This year is Super Bowl LII. That’s Roman for 52. Fancy, fancy. This year, the reigning champs, the New England Patriots, take on the Philadelphia Eagles in Minnesota at the U.S. Bank Stadium on Sunday, February 4th. Unsurprisingly, the Patriots are the favourites by a five point spread. These two teams squared off in the Super Bowl back in the 2004/05 season, with the Patriots claiming victory 24-21. Over their tenure, the Patriots have won five Super Bowls whereas the Eagles are one of 13 teams to have never won it. That said, although the Patriots are favoured, the teams are quite evenly matched this year with both teams sporting a 13-3 regular season record. Like a night out in Vegas with your best gal pals, anything can happen in the Super Bowl.

PS: Since we wrote this article, The Philadelphia Eagles won the Super Bowl with a 41-33 win over the New England Patriots

Players to look out for

Obvi both teams have star studded line-ups, or else they wouldn’t be in the Bowl. Here’s the three players from each team you need to know:

New England Patriots

Tom Brady: Not only is Tom Brady really really really ridiculously good looking, but he’s also the best quarterback of all time. Brady is one of two players to have won five Super Bowls, and is the only QB ever to do so. He’s now made an appearance in a record eight AFC Championship games, and is Mr. Clutch in the playoffs. If Brady wins this Super Bowl, he will solidify his title as the GOAT. The only thing that could slow Brady down is an injury to his hand he sustained during practice prior to the AFC conference championship game. It required 12 stitches to repair, but it didn’t seem to phase him too much.

Rob Gronkowski (aka Gronk): Gronk plays tight end, and is Brady’s #1 target. Although he’s a big guy, he’s got great hands and is able to catch and bulldoze all those in front of him like no other. Unfortunately, Gronk sustained a concussion from a helmet to helmet hit in the AFC Championship game, but the big man says he’s ready to rumble. You should also know that Gronk is a fan fave - this guy doesn’t take himself too seriously and is actually srsly jokes. We rly rly rly recommend you check out the video of the Gronk just being the Gronk here.

Danny Amendola: Although Amendola is only 5ft 9inches, which is incredibly small for an NFL player, he makes a BIG impact on the field. Amendola plays wide receiver, and is Brady’s #2 guy to throw the ball to. He is insanely athletic and all Patriots fans should be bowing down to Amendola as he scored the two touchdowns that sealed the Patriots’ win in the AFC Championship to make it to the big Bowl. Fun fact about Danny? His go-to pre-game meal is Nutella and PB. Same as us...but for the pre-drink.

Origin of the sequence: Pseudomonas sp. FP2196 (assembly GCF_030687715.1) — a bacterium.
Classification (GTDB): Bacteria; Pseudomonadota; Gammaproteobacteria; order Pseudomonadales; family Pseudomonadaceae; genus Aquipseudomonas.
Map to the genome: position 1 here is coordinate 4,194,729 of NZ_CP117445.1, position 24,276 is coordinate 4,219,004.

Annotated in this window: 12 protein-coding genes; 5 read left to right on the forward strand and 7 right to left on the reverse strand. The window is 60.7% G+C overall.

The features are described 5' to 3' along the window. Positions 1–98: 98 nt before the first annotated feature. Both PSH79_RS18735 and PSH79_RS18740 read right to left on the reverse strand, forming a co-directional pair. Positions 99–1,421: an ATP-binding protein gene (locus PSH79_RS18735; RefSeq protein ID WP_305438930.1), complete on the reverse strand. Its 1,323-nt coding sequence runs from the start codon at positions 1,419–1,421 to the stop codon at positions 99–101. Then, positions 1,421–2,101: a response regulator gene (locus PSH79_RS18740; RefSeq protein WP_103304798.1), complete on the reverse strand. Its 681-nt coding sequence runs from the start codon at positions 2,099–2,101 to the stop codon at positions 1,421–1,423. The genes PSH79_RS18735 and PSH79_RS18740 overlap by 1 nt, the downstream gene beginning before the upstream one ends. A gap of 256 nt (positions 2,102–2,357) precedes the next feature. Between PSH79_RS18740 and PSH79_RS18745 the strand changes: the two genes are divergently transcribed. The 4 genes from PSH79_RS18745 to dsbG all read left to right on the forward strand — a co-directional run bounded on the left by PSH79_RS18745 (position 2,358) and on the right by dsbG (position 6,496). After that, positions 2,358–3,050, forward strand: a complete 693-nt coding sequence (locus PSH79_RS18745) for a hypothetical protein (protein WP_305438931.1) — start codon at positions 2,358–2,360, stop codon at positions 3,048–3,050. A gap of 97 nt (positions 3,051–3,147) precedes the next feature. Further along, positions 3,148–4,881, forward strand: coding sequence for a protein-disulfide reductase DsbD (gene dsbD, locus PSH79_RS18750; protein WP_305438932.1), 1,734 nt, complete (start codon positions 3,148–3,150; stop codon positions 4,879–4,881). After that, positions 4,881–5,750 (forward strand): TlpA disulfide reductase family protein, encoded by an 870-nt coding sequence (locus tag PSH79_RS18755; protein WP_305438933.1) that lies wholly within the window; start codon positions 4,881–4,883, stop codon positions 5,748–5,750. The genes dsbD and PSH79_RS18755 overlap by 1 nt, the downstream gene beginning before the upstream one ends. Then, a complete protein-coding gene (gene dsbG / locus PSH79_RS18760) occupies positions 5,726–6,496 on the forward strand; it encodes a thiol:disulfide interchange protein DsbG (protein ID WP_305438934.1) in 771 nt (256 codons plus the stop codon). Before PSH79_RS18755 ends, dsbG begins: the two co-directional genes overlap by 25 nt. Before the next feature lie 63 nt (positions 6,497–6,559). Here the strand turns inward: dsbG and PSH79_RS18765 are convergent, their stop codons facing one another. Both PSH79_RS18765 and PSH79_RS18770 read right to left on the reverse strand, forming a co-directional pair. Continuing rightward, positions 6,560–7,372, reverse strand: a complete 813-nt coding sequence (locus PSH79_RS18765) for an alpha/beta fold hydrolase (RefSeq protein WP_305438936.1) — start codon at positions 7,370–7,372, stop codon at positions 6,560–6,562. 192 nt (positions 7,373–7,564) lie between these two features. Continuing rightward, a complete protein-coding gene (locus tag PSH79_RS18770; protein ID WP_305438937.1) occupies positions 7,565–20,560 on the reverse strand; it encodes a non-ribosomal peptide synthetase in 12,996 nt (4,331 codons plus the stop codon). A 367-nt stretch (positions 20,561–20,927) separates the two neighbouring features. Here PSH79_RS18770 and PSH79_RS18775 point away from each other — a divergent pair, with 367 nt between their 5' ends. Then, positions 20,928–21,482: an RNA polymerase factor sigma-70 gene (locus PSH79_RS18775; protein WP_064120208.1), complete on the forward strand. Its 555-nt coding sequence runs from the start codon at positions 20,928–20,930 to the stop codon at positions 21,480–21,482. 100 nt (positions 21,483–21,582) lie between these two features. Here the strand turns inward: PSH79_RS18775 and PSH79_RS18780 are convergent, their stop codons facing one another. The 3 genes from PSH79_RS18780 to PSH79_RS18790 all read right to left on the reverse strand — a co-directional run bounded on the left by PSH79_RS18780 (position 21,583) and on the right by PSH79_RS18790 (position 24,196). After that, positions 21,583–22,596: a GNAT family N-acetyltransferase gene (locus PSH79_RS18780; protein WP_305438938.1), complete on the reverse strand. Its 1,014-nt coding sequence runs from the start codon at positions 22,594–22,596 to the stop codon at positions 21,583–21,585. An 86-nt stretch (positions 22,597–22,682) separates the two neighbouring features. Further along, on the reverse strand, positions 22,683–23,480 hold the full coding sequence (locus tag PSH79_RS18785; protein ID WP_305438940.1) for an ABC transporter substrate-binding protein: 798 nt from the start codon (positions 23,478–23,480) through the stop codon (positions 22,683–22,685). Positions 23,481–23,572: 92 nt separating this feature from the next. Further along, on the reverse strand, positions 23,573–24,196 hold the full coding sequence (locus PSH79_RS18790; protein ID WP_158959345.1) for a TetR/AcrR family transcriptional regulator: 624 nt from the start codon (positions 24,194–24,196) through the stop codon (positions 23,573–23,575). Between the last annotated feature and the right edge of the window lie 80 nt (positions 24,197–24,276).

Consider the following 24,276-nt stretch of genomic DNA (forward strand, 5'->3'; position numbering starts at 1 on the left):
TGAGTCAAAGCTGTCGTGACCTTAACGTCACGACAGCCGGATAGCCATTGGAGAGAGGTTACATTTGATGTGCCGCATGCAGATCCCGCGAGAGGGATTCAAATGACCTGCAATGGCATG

Philadelphia Eagles

Carson Wentz: Not to be confused with your teenage crush Fall Out Boy guitar player, Pete Wentz, Carson was the quarterback for the Philadelphia Eagles. We say was, because Wentz was having the season of his career, until he tore his ACL and LCL (ppsssttt, those are the ligaments in your knee) in week 14 of the regular season. You should also know that Wentz’s NFL jersey sold more than Brady’s jerseys this year. Maybe it’s because everybody already had Brady’s after his 5 prior Super Bowl wins??

Nick Foles: With Wentz down and out, Nick Foles, the backup quarterback (the guy who only plays when the QB is hurt) has been captaining the team. At first a lotta Eagles fans were nervous, but Foles has proven he’s ready for challenge. Foles has been unreal in the playoffs with the highest postseason completion (that means that the player he intended to throw it to, catches the ball) percentage in NFL history at 70.3%. The Patriots won’t be taking this guy lightly.

Fletcher Cox: Cox is one of the top defensive tackles in the NFL. It’s gonna be his goal to try to rattle Tom Brady by creating pressure for Brady to throw the ball faster before he gets SACed. He is the leader of the Eagles defensive squad, and as they say, defense wins you championships.

Let's be honest, we all wanna know about the Food and Entertainment

It’s gonna be filthy. This year’s halftime show artist is Justin Timberlake. Y’all may remember back in 2004, a young JT performed with Janet Jackson, which resulted in one of the most memorable Super Bowl halftime shows of all time when there was a, um, “wardrobe malfunction”. JT will have 13 minutes on stage, and generally the artists tend to share the stage. Our inner grade four selves are praying for an NSYNC reunion, or maybe our girl Britney Spears. A more realistic feature would be country-rock sensation Chris Stapleton, who JT has collabed with a lot lately. His voice is as smooth as Tennesse Whisky so we would 100% be behind that too.

Ok. So. Apparently the commercials this year are costing a whopping $7M for a 30 second spot. LIKE WTF. The Super Bowl is shown to a minimum 100M people in North America, but still, this figure is jaw dropping to us. The general theme of the classics this year are going to be throwbacks. It looks like Budweiser, Pepsi and M&Ms are looking to do some good ol’ #tbt. To that we say, wwwaasssuupppp.

Impress the Office Bros

This week, the bros will inevitably be yakking away about Super Bowl Sunday. Show ‘em you know what’s up with these fun facts:

  • Outside of Thanksgiving, Americans consume more food during the Super Bowl than any other day. Apparently, over 160 million avocados, obvi enjoyed as guac, are consumed. Everything they avo-wanted.
     
  • The average face-value cost per ticket is between $950-$5k. To put things in perspective, that’s like the cost of 10 beautiful Club Monaco jackets!!
     
  • Normally the Super Bowl is played in warm places like Cali and Florida. This year though, Minneapolis is expected to be as cold as -2 degrees Celsius. Brrrr, it’s cold in here.